Lin Biao’s Dissent on the Korean War

In a country and political system where history thrums deeply with contemporary political connotations, it may be interesting to note that, after an orgy of publishing since 1990 about the Korean War which left his role largely untouched, the CCP is now encouraging discussion of Lin Biao’s doubts about intervention in Korea in 1950.

This extensive article in Huanqiu Shibao lays out the case and the evidence.

The implications are a further loosening of speech and scholarship restrictions among academics concerned with North Korea, which, one can assume, will trickle down further into society. In other words, we are now allowed to ask: “Yes, now why the hell did we save North Korea’s bacon anyway? Might we be better off without this stone around our collective northeastern necks?” So long as Mao’s infallibility isn’t challenged at its core and Lin Biao remains a basically evil figure primarily associated with the Gang of Four, we can study his views all we like as regards North Korea.

Which means another underpinning of the Sino-North Korean alliance — the historical depiction of a tight, “lips-and-teeth” relationship — is coming into question. I’m sure the North Koreans in Beijing have taken note.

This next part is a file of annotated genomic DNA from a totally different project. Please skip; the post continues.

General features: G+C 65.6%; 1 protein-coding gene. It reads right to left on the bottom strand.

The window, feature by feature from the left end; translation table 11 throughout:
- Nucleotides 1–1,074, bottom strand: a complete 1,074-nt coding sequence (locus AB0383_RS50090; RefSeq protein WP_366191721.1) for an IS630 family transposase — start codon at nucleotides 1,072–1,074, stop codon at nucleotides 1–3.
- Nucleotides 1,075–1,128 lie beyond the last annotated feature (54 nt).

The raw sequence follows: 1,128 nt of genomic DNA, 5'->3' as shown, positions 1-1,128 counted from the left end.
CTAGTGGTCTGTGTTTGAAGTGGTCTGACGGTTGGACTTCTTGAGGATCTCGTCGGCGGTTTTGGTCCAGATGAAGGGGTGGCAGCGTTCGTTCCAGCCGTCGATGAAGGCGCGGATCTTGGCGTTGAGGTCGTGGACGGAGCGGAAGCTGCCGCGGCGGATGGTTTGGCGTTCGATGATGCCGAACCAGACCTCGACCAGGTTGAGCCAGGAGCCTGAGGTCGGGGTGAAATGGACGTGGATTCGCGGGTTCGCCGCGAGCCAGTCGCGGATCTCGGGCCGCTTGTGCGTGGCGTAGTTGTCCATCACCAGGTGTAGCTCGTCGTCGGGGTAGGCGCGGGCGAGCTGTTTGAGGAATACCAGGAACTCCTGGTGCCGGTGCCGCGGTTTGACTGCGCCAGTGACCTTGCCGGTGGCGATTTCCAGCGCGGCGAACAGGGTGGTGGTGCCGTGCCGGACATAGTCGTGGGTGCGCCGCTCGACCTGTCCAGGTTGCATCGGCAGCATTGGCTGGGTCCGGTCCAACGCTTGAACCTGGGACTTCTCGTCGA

Finally, in situations like this, while the purposes to the Party are very clear, you’ve got to give the CCP some credit nevertheless for cracking the door open further on something approximating open debate about China’s contemporary history.

Song Meiling with Jiang Jingguo and K.G. Chang in Changchun, Jan. 1946 -- within a couple of years, Lin Biao's PLA would sweep them all away, and the Russians would have pulled their 50,000 troops back into occupied Dalian, watching the Korean War warily from the fortified tip of the Liaodong Peninsula. Meanwhile, Madame Chiang would retreat to her brownstone in Brooklyn and post the picture for link to the pretty amazing website on China's Civil War

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